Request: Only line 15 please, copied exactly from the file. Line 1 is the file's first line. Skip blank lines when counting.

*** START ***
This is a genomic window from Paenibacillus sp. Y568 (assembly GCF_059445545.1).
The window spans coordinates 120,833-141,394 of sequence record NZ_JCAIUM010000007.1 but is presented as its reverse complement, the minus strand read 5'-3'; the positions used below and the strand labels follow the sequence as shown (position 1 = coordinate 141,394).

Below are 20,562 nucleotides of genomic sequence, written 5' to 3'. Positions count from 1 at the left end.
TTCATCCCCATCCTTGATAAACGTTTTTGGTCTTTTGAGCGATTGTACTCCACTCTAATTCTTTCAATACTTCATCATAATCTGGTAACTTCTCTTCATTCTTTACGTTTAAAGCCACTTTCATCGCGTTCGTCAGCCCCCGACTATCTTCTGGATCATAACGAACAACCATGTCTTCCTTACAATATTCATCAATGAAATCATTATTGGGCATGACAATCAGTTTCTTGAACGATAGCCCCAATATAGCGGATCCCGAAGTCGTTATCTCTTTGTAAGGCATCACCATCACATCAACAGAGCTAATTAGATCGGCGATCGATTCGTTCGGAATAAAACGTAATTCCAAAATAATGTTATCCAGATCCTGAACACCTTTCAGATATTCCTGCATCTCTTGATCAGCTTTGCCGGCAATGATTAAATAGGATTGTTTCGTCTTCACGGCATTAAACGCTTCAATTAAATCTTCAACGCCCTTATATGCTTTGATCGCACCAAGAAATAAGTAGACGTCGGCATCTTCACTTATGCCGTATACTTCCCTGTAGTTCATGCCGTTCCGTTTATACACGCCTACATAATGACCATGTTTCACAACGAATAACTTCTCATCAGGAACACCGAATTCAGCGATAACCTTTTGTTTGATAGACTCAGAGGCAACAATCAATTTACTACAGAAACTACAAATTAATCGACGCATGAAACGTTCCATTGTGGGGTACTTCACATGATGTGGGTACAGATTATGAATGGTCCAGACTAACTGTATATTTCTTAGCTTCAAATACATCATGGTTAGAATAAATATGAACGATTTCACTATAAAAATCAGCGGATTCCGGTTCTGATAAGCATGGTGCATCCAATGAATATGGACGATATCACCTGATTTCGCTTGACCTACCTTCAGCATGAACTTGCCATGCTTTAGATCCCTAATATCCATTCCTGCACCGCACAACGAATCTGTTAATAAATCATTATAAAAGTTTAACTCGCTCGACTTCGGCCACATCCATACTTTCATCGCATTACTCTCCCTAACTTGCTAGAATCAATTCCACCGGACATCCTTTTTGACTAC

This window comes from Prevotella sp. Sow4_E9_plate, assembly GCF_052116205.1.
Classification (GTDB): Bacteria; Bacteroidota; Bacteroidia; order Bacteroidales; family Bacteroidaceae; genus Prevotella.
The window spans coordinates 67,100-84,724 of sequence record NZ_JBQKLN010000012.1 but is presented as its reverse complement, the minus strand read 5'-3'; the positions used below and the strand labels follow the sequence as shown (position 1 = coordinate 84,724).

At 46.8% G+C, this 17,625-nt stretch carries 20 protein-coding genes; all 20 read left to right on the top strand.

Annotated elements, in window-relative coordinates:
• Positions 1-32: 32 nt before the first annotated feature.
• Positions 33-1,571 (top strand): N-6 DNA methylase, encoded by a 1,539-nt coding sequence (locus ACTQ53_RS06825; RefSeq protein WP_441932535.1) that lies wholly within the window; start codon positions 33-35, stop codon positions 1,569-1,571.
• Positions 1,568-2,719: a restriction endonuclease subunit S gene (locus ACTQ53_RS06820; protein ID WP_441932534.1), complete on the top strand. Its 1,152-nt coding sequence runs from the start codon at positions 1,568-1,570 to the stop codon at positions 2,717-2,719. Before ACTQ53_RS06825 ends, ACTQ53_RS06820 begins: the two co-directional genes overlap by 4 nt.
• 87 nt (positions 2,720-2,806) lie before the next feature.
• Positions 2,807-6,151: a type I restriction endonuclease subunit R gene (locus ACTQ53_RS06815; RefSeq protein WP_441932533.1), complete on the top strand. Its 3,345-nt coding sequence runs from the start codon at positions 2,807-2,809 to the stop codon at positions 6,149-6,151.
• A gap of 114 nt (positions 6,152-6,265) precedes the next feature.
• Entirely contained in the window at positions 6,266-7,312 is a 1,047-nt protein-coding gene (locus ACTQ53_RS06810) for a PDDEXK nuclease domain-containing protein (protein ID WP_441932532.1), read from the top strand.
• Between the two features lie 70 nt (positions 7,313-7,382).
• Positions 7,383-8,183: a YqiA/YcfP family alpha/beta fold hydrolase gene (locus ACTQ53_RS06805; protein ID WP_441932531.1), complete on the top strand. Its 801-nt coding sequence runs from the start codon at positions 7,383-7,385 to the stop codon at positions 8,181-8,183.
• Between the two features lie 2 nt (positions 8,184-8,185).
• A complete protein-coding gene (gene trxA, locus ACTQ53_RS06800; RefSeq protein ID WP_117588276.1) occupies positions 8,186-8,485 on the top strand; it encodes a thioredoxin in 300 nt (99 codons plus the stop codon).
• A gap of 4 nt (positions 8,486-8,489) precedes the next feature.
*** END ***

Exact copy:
• A gap of 114 nt (positions 6,152-6,265) precedes the next feature.